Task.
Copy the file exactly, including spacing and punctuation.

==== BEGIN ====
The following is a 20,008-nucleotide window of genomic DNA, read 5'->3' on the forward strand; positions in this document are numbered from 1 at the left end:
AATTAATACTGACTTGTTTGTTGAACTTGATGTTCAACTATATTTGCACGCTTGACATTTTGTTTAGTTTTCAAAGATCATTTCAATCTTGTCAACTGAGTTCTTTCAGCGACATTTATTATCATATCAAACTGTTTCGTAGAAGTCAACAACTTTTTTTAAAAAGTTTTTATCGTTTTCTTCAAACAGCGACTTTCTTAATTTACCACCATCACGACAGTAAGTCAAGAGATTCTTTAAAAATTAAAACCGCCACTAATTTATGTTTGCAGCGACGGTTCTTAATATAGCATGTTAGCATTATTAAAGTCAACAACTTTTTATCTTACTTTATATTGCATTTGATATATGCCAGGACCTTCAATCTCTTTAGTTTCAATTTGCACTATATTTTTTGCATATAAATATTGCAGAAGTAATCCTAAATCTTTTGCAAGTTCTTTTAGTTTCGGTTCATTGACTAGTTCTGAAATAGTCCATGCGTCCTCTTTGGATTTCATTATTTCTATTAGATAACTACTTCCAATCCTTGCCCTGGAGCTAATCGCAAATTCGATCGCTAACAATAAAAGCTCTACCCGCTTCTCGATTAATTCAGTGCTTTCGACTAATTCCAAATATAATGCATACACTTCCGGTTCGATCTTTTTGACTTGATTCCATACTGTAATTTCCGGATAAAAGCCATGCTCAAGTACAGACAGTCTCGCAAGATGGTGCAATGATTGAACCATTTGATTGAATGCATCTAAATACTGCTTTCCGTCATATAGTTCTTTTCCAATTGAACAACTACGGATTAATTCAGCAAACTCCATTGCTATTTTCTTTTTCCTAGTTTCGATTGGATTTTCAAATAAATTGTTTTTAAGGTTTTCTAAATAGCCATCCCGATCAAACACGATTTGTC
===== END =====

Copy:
The following is a 20,008-nucleotide window of genomic DNA, read 5'->3' on the forward strand; positions in this document are numbered from 1 at the left end:
AATTAATACTGACTTGTTTGTTGAACTTGATGTTCAACTATATTTGCACGCTTGACATTTTGTTTAGTTTTCAAAGATCATTTCAATCTTGTCAACTGAGTTCTTTCAGCGACATTTATTATCATATCAAACTGTTTCGTAGAAGTCAACAACTTTTTTTAAAAAGTTTTTATCGTTTTCTTCAAACAGCGACTTTCTTAATTTACCACCATCACGACAGTAAGTCAAGAGATTCTTTAAAAATTAAAACCGCCACTAATTTATGTTTGCAGCGACGGTTCTTAATATAGCATGTTAGCATTATTAAAGTCAACAACTTTTTATCTTACTTTATATTGCATTTGATATATGCCAGGACCTTCAATCTCTTTAGTTTCAATTTGCACTATATTTTTTGCATATAAATATTGCAGAAGTAATCCTAAATCTTTTGCAAGTTCTTTTAGTTTCGGTTCATTGACTAGTTCTGAAATAGTCCATGCGTCCTCTTTGGATTTCATTATTTCTATTAGATAACTACTTCCAATCCTTGCCCTGGAGCTAATCGCAAATTCGATCGCTAACAATAAAAGCTCTACCCGCTTCTCGATTAATTCAGTGCTTTCGACTAATTCCAAATATAATGCATACACTTCCGGTTCGATCTTTTTGACTTGATTCCATACTGTAATTTCCGGATAAAAGCCATGCTCAAGTACAGACAGTCTCGCAAGATGGTGCAATGATTGAACCATTTGATTGAATGCATCTAAATACTGCTTTCCGTCATATAGTTCTTTTCCAATTGAACAACTACGGATTAATTCAGCAAACTCCATTGCTATTTTCTTTTTCCTAGTTTCGATTGGATTTTCAAATAAATTGTTTTTAAGGTTTTCTAAATAGCCATCCCGATCAAACACGATTTGTC